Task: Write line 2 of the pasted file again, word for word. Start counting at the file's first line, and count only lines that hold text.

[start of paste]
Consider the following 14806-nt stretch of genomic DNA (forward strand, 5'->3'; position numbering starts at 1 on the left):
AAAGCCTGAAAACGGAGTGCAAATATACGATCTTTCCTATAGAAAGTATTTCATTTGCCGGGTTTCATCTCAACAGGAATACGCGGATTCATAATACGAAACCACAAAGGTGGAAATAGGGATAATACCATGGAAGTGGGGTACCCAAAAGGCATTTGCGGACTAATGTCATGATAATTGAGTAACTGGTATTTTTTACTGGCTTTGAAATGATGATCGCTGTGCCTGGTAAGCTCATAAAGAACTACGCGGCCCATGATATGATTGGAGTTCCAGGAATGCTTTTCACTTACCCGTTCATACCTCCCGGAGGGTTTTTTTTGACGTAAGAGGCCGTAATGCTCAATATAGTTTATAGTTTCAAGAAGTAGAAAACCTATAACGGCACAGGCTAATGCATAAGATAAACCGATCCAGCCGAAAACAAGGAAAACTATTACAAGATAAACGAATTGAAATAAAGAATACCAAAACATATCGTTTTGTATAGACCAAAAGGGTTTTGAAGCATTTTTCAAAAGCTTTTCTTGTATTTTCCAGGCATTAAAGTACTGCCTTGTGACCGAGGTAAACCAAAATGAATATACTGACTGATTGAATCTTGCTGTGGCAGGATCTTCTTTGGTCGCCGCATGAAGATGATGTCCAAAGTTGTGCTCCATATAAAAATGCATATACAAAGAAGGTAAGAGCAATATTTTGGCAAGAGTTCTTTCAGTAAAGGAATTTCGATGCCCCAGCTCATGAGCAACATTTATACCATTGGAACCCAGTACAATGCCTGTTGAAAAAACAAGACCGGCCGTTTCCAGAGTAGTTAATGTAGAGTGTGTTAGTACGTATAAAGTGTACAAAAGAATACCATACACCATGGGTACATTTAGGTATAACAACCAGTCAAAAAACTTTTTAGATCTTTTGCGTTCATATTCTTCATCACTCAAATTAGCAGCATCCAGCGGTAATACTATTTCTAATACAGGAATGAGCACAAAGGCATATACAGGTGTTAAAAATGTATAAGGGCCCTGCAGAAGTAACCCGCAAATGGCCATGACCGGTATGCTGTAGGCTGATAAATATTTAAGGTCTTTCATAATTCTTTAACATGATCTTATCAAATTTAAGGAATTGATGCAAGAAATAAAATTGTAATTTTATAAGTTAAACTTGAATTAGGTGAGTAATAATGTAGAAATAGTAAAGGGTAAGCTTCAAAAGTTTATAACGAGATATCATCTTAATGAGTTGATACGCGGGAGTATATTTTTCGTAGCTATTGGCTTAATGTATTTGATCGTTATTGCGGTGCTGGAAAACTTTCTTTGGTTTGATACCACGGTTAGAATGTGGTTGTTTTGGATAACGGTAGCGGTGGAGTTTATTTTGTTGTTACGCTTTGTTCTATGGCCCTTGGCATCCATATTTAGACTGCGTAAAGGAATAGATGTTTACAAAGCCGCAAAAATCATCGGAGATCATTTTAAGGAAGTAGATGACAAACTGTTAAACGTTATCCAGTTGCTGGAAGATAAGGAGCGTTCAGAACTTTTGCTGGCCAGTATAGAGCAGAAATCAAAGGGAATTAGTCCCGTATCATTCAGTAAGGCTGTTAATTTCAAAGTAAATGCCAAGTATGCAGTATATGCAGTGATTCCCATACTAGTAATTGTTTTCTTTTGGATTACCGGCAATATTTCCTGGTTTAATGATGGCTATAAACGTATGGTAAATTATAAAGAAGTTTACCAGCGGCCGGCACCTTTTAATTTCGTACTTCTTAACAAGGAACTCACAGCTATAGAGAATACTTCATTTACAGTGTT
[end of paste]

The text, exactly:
AAAGCCTGAAAACGGAGTGCAAATATACGATCTTTCCTATAGAAAGTATTTCATTTGCCGGGTTTCATCTCAACAGGAATACGCGGATTCATAATACGAAACCACAAAGGTGGAAATAGGGATAATACCATGGAAGTGGGGTACCCAAAAGGCATTTGCGGACTAATGTCATGATAATTGAGTAACTGGTATTTTTTACTGGCTTTGAAATGATGATCGCTGTGCCTGGTAAGCTCATAAAGAACTACGCGGCCCATGATATGATTGGAGTTCCAGGAATGCTTTTCACTTACCCGTTCATACCTCCCGGAGGGTTTTTTTTGACGTAAGAGGCCGTAATGCTCAATATAGTTTATAGTTTCAAGAAGTAGAAAACCTATAACGGCACAGGCTAATGCATAAGATAAACCGATCCAGCCGAAAACAAGGAAAACTATTACAAGATAAACGAATTGAAATAAAGAATACCAAAACATATCGTTTTGTATAGACCAAAAGGGTTTTGAAGCATTTTTCAAAAGCTTTTCTTGTATTTTCCAGGCATTAAAGTACTGCCTTGTGACCGAGGTAAACCAAAATGAATATACTGACTGATTGAATCTTGCTGTGGCAGGATCTTCTTTGGTCGCCGCATGAAGATGATGTCCAAAGTTGTGCTCCATATAAAAATGCATATACAAAGAAGGTAAGAGCAATATTTTGGCAAGAGTTCTTTCAGTAAAGGAATTTCGATGCCCCAGCTCATGAGCAACATTTATACCATTGGAACCCAGTACAATGCCTGTTGAAAAAACAAGACCGGCCGTTTCCAGAGTAGTTAATGTAGAGTGTGTTAGTACGTATAAAGTGTACAAAAGAATACCATACACCATGGGTACATTTAGGTATAACAACCAGTCAAAAAACTTTTTAGATCTTTTGCGTTCATATTCTTCATCACTCAAATTAGCAGCATCCAGCGGTAATACTATTTCTAATACAGGAATGAGCACAAAGGCATATACAGGTGTTAAAAATGTATAAGGGCCCTGCAGAAGTAACCCGCAAATGGCCATGACCGGTATGCTGTAGGCTGATAAATATTTAAGGTCTTTCATAATTCTTTAACATGATCTTATCAAATTTAAGGAATTGATGCAAGAAATAAAATTGTAATTTTATAAGTTAAACTTGAATTAGGTGAGTAATAATGTAGAAATAGTAAAGGGTAAGCTTCAAAAGTTTATAACGAGATATCATCTTAATGAGTTGATACGCGGGAGTATATTTTTCGTAGCTATTGGCTTAATGTATTTGATCGTTATTGCGGTGCTGGAAAACTTTCTTTGGTTTGATACCACGGTTAGAATGTGGTTGTTTTGGATAACGGTAGCGGTGGAGTTTATTTTGTTGTTACGCTTTGTTCTATGGCCCTTGGCATCCATATTTAGACTGCGTAAAGGAATAGATGTTTACAAAGCCGCAAAAATCATCGGAGATCATTTTAAGGAAGTAGATGACAAACTGTTAAACGTTATCCAGTTGCTGGAAGATAAGGAGCGTTCAGAACTTTTGCTGGCCAGTATAGAGCAGAAATCAAAGGGAATTAGTCCCGTATCATTCAGTAAGGCTGTTAATTTCAAAGTAAATGCCAAGTATGCAGTATATGCAGTGATTCCCATACTAGTAATTGTTTTCTTTTGGATTACCGGCAATATTTCCTGGTTTAATGATGGCTATAAACGTATGGTAAATTATAAAGAAGTTTACCAGCGGCCGGCACCTTTTAATTTCGTACTTCTTAACAAGGAACTCACAGCTATAGAGAATACTTCATTTACAGTGTT